“We get excited because we’re like, we knew it was here, we knew it was here!” Ashby said
When Ashby first arrived at WHS, a museum curator gave her a copy of a picture from 1901 of an African-American family in front of its homestead in Pleasant Ridge. It hangs in her office.
“(The curator said) ‘You know, we’ve got a rich history of African-Americans in this society, but we don't have a lot of people telling those stories,'” Ashby said. “And I just thought, ‘This is where I needed to be.’”
Apaloo has also helped bring more items to the WHS collection by reaching out to African-American communities.
That necessitated building a lot of trust, so that the people who held important pieces of history — like a T-shirt worn in the March on Milwaukee and an NAACP hat worn in the March on Washington — would feel comfortable entrusting their artifacts to the museum.
For one item, Apaloo drove to Milwaukee several times to build a relationship with the owner and answer her questions about how the item would be preserved and displayed. That surprised some WHS staff, who usually collect items on a single visit.
“From my experience so far … people from the African-American community seem to have more of a close connection with the items,” Apaloo said. “They want as much detail as possible.”
Outside of these intentional efforts, Apaloo and Ashby’s presence in the WHS building has yielded positive results. People of color who may not have felt comfortable asking questions at WHS now approach them. Since they have backgrounds in education, not history, they often don't know the answers, but work to find someone who can help. Now, Ashby said, “people are like, 'when you go, ask for Vaunce or Tanika.'”
“We’re considered, I think, the point people for the society. And not just for the African-American community. We’re reaching out also to the Latino communities, the Hmong communities and also broaching Native Nations as well,” Apaloo said.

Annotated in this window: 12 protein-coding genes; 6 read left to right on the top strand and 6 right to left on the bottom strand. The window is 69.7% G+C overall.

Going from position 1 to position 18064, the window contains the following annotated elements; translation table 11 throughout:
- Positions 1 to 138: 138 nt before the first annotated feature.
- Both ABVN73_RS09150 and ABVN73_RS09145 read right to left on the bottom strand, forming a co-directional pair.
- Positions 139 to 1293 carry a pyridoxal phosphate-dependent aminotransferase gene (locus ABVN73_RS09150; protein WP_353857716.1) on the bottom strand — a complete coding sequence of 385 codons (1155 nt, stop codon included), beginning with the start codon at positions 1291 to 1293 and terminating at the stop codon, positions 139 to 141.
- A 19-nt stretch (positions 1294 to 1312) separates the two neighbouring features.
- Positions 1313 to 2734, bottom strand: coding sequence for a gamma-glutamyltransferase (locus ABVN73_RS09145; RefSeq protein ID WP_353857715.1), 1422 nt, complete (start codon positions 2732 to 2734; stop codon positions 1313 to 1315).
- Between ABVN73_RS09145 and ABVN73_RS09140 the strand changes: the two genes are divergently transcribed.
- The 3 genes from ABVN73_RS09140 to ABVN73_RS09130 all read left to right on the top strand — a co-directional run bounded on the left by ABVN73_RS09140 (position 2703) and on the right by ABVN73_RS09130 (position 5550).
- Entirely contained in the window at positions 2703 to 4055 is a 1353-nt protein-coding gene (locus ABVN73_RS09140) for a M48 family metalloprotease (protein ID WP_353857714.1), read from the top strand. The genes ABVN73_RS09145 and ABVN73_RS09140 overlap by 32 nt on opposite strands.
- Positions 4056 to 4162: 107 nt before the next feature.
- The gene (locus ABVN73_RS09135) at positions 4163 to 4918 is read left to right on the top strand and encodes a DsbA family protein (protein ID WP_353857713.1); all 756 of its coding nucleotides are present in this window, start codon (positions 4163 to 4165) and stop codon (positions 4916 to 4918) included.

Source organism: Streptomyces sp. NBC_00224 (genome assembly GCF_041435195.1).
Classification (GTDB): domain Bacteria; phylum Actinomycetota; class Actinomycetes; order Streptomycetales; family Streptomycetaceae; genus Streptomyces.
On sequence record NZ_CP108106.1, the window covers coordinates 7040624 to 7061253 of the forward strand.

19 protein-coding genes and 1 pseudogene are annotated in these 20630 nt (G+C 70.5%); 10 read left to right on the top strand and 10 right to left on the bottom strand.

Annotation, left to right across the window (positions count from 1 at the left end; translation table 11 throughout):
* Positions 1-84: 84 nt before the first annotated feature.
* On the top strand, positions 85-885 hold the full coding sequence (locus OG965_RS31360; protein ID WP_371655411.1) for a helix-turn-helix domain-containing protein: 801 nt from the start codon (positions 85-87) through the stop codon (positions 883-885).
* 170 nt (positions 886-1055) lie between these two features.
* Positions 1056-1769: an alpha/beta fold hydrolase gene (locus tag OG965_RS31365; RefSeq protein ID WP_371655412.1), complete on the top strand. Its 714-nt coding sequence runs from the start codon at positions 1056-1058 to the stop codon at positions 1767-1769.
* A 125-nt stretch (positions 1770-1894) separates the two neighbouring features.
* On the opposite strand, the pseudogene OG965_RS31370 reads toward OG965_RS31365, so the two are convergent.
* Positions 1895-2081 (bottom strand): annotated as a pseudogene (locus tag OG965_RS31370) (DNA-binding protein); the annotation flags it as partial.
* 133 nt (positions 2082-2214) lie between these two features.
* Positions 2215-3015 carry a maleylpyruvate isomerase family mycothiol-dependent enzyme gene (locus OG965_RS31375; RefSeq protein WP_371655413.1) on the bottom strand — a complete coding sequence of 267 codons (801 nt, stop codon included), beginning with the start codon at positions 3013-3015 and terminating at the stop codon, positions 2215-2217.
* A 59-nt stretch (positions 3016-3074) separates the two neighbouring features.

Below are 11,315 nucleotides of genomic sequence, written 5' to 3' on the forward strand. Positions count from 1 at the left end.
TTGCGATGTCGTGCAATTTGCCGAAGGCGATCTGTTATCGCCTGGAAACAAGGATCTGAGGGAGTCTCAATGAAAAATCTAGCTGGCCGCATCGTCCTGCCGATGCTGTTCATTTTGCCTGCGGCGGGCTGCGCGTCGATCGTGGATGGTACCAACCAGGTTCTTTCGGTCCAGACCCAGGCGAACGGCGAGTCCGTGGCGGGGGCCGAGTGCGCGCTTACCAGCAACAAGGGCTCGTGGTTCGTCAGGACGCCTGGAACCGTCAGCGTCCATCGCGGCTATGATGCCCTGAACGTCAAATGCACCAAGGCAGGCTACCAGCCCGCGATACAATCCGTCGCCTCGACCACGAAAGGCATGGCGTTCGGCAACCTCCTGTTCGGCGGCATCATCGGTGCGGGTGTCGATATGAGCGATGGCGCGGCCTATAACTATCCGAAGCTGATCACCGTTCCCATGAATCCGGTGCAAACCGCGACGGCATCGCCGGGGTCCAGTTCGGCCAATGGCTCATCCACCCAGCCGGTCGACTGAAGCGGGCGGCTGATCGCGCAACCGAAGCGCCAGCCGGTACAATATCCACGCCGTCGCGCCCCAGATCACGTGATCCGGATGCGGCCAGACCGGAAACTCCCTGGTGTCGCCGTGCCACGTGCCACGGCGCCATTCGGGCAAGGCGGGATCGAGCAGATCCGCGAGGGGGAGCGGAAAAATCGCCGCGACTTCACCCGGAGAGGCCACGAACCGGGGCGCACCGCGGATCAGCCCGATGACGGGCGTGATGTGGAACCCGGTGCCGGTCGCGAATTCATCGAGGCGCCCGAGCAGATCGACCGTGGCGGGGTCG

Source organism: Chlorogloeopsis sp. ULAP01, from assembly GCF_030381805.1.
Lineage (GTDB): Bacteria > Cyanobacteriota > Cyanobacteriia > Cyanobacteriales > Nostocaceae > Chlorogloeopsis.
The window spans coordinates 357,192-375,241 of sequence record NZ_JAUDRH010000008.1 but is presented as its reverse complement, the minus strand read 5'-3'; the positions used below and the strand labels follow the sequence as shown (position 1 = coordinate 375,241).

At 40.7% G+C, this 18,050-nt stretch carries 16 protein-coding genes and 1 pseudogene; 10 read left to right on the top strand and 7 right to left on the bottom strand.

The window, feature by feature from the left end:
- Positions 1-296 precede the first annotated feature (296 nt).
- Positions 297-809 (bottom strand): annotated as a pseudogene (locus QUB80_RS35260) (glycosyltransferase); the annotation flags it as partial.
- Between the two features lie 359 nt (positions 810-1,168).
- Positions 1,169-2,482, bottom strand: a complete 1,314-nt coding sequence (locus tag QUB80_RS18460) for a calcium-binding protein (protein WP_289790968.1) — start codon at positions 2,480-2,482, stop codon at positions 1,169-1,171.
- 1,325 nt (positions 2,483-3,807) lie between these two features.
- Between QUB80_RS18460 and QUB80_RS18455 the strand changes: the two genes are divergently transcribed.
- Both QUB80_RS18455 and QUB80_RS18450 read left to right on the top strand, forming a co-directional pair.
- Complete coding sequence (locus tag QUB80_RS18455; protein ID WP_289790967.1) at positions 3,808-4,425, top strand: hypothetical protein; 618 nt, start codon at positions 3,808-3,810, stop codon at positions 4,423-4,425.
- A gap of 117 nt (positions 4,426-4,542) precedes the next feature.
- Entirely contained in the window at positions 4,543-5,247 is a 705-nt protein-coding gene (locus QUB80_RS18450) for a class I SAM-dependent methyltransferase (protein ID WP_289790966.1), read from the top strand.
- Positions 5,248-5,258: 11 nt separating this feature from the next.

KIDS ‘SEE THEMSELVES IN HISTORY’
Ashby is passionate about taking history to kids, especially kids of color.
“Kids want to know, just like adults, Where am I in the history of our state? Was everybody who came here a slave? When did we come? What did we do when we were here?” she said.
The WHS’s fourth grade textbook, “Wisconsin: Our State, Our Story,” is used by 65 percent of fourth-graders in the state, and Ashby aims to “bring this book to life in the classroom.”
The WHS’ Hands on History program, launched in March 2017, brings historical artifacts to classrooms throughout the state. The program offers a show-and-tell experience of different “kits” of artifacts about topics like lumber and lead mining or fair housing in Milwaukee, and is conducted by school services director Kurt Griesemer.
One of the items is a traditional Hmong story cloth, which Griesemer introduced for the first time in a Milwaukee classroom that had three Hmong students.
“When he pulled the Hmong cloth out, the kids just got so excited that they started talking to him in Hmong. He’s like, ‘Wait, I know I have the cloth but I don’t know what you're saying!’” Ashby said.
That’s powerful for kids, and gives them a sense of belonging.
“It just makes kids proud of where they are and who they are, to see themselves in that history,” Ashby said.